The sequel to Home Alone follows the old adage, if it ain’t broke, don’t fix it. There is very little that is new about Home Alone 2 and you can draw direct comparisons between both movies but somehow, the film manages to improve on what has gone before without changing too much in the process.
It is testament to the writing of John Hughes that he feasibly manages to get Macauley Culkin’s Kevin McCallister lost again. He isn’t left at home this time but finds himself alone in New York. Somehow, the way he finds himself in this situation doesn’t seem too ridiculous and is presented in a realistic and almost believable way – for the mid-nineties at least.
Once Kevin is lost in New York, not much really differs from the first movie. Instead of Home Alone, he is alone in a posh hotel room. He finds himself being able to eat and do whatever he likes, much at the in-credulousness of the hotel staff. That in itself is a great addition to the series, with the staff led by a suitably slimy Tim Curry and a strangely weird Rob Schneider.
All the most popular moments from the first film return. The use of the black and white gangster film to trick the adults is used to better effect in this film. Rather than a menacing man with a shovel, we have a pigeon loving homeless lady and of course, we have the return of the two bungling thieves.
The first film was almost stolen completely by Joe Pesci and Daniel Stern as the incompetent thieves and this movie is no different. The two return in full, stupid glory, with a ridiculous plan ready to be foiled by the ten-year old Culkin. It takes a little bit of suspension of disbelief to get the two men into another house of pranks and horrors but when the paint cans and bags of flour start falling, you soon forget the movies short-comings.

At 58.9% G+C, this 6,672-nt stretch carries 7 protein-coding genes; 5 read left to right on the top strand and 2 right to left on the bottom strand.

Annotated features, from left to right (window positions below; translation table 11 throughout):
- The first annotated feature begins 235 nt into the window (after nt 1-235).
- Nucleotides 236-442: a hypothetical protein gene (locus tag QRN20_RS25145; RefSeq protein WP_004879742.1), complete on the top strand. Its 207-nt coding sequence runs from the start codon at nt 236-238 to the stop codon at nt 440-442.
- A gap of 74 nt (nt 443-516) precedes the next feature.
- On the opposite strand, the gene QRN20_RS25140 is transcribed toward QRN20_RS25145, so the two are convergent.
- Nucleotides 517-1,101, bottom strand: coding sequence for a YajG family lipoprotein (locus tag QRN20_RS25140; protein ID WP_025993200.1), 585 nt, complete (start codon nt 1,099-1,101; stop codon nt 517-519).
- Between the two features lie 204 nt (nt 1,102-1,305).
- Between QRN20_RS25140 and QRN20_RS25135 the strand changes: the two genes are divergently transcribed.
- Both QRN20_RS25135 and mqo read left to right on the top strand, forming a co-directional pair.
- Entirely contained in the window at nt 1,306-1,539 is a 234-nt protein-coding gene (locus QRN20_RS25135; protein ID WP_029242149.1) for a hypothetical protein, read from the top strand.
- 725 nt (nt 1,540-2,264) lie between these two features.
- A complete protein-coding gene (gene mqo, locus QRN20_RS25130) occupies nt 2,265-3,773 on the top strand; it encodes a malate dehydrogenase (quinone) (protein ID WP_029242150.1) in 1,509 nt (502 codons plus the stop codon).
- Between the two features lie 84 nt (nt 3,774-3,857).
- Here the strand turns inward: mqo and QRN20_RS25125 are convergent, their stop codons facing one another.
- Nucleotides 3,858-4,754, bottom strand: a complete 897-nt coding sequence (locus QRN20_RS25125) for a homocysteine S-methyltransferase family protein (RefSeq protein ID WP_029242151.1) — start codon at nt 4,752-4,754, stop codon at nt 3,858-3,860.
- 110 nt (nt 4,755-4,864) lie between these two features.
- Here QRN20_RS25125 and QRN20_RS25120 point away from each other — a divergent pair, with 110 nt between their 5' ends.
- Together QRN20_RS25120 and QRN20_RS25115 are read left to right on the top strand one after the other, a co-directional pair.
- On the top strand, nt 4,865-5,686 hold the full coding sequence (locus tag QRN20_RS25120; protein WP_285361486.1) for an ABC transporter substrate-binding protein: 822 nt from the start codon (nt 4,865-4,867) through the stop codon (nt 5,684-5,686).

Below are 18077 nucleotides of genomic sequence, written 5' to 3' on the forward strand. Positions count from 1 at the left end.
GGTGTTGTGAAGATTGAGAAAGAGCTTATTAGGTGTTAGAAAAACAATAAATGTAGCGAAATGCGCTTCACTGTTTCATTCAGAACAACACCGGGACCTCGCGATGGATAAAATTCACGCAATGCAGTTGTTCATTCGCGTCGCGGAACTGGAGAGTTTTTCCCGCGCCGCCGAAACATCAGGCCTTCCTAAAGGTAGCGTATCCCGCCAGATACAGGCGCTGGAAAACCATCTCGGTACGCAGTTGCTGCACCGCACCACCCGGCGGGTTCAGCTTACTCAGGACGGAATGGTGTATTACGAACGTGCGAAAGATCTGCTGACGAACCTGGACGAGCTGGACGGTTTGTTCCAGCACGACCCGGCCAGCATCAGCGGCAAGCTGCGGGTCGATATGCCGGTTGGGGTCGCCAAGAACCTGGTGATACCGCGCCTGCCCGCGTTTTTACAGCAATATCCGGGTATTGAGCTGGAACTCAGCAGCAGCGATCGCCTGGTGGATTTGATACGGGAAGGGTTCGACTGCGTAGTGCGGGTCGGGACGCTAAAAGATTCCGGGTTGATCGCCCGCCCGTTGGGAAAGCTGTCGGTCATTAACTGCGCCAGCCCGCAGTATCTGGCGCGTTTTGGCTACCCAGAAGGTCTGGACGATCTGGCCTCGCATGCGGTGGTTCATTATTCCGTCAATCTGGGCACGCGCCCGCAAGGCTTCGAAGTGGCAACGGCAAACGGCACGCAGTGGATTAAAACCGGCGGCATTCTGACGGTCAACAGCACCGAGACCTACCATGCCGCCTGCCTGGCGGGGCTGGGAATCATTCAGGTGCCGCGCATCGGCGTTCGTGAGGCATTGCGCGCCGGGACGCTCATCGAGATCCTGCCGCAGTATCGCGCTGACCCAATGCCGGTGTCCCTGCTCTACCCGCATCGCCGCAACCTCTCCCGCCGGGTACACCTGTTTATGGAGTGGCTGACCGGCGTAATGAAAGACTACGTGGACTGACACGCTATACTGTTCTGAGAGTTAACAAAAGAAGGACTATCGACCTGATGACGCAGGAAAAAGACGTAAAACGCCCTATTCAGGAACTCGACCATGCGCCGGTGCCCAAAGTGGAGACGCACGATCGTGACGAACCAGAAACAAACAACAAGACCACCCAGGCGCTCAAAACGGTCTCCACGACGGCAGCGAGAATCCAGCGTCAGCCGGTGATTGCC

The secret to the film’s success is that it takes everything that works in the first movie and turns it up to 11. The stakes are higher, the pranks are worse and the heart-felt moments seem to mean so much more. With the benefit of hindsight, the movie manages to repeat the success of the first.
Familiarity can be a movie’s worse enemy and as great as Home Alone 2 is, the film can’t quite live up to the originality of the first. The story is stretched to it’s credible breaking point and you will question some of the moments and decisions this supposedly intelligent young boy makes – for example, call the police!
Overall, Home Alone 2: Lost in New York successfully repeats the best elements of the first film. The stakes are higher, the setting is bigger and the traps, tricks and pranks even funnier. Macauley Culkin reprises his role effortlessly but the film belongs to the slapstick talents of Joe Pesci and Daniel Stern. Not quite as good as the first but very close.
Rating – 4.5
(1 – Awful, 2 – Average, 3 – Good, 4 – Great, 5! – Must See)